ENGS002 #006 : The Sea Down-Under

Shipwrecks and the notion that mermaids have caused some of them have always been fascinating to me. As a mystery-lover, I do what I can to know how these notions were formed and how they have become more or less influential in these modern times where almost everything can be explained.

For this entry/challenge/homework, we were given two photos/artworks to choose to write about, and I chose an artwork by David Wyatt:


Before I decided on my topic, I asked myself, "What do you see?" Well, there's the obvious: jellyfish floating around, a few people by the entrance of the shipwreck, the rays of light from above and of course, the wreckage itself.

Another striking detail about this artwork is the fact that if this is really an underwater wreck, those people by the entrance should be having a hard time keeping their feet on the ground. Though an argument about its being in a cave of some sort may also be valid for a few reasons, the floating jellyfish contradict it.

But no one's really interested in what they see. Most people long to know what is going on behind the scenes. As for this image, I wanted to cook up a story about the goings-on inside the shipwreck - if there are bodies, gold, hints of its past grandeur, and most importantly, if there are creatures who have made it their fortress. However, the story I have in mind isn't short, and it would probably take me a week just to edit the first two chapters.

So, I just made a drawing to explain my thoughts on what lurks inside the ship.


Yes. Mermaids are so cliché. But what can you do about it? It was the first creature that popped into my head when I saw the the shipwreck, and the presence of those people by the entrance inspired her pose and placement. I've always thought of mermaids as confident and beautiful creatures of the sea, but this time, I wanted to contradict it somehow. How awesome would it be to know that mermaids (or "mer-people" to be less gender-biased) were actually afraid of humans?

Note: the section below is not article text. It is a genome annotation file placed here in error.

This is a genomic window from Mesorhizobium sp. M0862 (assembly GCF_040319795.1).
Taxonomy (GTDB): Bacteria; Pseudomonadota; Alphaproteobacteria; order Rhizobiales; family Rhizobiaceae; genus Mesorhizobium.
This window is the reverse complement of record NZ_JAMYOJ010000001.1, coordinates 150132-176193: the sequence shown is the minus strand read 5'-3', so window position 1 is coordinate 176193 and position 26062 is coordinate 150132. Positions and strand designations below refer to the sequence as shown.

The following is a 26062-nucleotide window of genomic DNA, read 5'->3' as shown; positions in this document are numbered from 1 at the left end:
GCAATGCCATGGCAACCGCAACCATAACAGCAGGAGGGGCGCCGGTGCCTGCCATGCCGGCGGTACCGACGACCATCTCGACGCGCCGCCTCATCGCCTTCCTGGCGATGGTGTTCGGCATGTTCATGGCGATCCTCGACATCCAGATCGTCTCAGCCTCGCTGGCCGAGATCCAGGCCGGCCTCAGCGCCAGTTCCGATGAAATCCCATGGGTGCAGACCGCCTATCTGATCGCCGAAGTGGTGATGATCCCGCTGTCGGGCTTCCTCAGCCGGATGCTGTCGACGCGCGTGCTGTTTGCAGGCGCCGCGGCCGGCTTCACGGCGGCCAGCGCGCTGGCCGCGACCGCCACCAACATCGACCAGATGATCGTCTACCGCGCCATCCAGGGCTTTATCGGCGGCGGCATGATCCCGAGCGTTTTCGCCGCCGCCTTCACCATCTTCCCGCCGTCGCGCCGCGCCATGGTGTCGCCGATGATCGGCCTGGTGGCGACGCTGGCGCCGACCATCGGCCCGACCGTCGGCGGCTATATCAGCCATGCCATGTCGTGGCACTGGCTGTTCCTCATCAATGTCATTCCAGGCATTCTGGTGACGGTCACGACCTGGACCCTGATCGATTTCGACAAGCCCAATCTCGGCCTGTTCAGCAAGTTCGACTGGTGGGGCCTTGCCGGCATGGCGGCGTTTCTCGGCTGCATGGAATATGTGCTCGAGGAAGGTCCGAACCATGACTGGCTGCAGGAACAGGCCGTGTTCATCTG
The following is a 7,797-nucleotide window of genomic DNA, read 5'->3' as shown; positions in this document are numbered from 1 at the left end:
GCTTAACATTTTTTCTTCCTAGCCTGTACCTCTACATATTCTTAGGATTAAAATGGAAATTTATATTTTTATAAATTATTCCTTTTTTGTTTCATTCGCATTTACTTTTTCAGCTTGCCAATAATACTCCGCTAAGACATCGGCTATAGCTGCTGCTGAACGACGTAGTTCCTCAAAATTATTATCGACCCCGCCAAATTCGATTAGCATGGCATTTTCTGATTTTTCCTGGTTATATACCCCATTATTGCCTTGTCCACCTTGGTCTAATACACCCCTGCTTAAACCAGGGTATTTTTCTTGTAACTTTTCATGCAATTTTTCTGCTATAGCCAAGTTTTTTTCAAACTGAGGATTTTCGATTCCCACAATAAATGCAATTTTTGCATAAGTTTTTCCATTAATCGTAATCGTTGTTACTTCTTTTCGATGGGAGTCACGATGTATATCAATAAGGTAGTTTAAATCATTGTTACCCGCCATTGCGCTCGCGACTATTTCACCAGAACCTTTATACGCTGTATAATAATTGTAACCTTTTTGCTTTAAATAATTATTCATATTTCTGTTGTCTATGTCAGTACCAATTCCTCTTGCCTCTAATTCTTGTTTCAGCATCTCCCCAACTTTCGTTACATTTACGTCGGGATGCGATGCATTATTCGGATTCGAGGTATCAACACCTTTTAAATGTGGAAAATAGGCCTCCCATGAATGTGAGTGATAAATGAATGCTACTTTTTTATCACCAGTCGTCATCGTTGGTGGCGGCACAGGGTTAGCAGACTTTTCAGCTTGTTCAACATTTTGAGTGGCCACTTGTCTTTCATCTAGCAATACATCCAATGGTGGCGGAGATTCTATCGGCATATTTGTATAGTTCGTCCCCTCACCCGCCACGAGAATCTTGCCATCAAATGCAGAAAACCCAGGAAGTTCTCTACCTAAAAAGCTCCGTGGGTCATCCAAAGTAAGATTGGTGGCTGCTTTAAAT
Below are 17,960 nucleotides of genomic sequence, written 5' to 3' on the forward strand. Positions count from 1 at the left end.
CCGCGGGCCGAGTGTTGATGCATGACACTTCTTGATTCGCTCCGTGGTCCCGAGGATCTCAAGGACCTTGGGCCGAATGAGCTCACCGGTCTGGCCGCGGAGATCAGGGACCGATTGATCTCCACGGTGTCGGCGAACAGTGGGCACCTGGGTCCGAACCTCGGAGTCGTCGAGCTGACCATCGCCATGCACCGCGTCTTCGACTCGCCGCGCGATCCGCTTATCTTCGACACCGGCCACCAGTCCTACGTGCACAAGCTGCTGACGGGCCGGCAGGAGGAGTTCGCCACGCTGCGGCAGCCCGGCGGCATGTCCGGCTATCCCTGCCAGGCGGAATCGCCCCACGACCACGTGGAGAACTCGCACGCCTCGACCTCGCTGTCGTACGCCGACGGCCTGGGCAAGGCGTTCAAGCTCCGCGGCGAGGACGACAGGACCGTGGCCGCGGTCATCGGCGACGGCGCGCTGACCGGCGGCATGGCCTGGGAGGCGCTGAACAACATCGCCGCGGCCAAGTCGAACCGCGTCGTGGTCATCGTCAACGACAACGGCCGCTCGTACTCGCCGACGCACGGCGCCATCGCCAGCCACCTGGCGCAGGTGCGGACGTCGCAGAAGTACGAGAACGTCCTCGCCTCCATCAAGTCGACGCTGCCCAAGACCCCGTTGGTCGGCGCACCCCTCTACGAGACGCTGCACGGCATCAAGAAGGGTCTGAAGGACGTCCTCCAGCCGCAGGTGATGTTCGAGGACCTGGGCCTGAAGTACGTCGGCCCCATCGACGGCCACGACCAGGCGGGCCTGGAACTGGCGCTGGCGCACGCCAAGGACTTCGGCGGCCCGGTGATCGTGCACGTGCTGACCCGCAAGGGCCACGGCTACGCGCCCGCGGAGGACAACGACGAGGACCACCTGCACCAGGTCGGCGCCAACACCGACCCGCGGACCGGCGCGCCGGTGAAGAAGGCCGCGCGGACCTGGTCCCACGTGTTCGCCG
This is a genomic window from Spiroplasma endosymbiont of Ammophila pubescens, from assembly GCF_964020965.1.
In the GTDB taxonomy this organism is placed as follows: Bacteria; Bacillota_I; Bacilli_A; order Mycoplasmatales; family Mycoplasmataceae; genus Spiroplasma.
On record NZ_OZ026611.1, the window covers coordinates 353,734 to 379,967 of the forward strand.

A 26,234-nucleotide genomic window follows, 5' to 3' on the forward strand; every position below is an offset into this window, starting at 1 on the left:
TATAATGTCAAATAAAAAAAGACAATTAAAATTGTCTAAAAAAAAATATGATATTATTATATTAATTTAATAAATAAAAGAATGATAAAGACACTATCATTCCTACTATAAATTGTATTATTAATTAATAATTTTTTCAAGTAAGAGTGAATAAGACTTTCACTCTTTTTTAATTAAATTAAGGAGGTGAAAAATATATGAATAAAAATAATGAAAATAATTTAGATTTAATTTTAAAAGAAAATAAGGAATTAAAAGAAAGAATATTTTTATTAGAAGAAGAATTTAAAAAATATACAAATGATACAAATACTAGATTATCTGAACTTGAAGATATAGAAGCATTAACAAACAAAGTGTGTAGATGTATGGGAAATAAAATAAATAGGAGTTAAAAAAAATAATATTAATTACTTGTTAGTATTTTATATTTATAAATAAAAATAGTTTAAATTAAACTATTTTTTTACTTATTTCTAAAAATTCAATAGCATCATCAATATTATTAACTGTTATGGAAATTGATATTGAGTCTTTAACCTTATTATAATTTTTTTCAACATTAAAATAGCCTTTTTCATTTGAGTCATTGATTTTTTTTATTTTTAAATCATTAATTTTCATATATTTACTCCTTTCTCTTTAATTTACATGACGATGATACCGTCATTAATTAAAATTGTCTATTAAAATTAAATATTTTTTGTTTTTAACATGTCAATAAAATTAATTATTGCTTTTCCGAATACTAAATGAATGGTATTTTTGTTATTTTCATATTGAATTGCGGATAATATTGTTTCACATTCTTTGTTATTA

Now that I mention fear, is it true that what we fear the most is what we actually long to learn more about? Take the mermaids for example. If it is true that they are feared by sailors, would our interest in them lessen if it was vice-versa? Would we want to know about mermaids if they were afraid of us? How about sharks? Would we really be interested in placing them on the cover of magazines (like The National Geographic) if we weren't concerned enough about what they could do to us?

Going back to the artwork, I can think of a few more things to point out, but doing so would lead me into a longer post - and that is plainly going against my plans for this challenge. :)

Until next time, dear readers.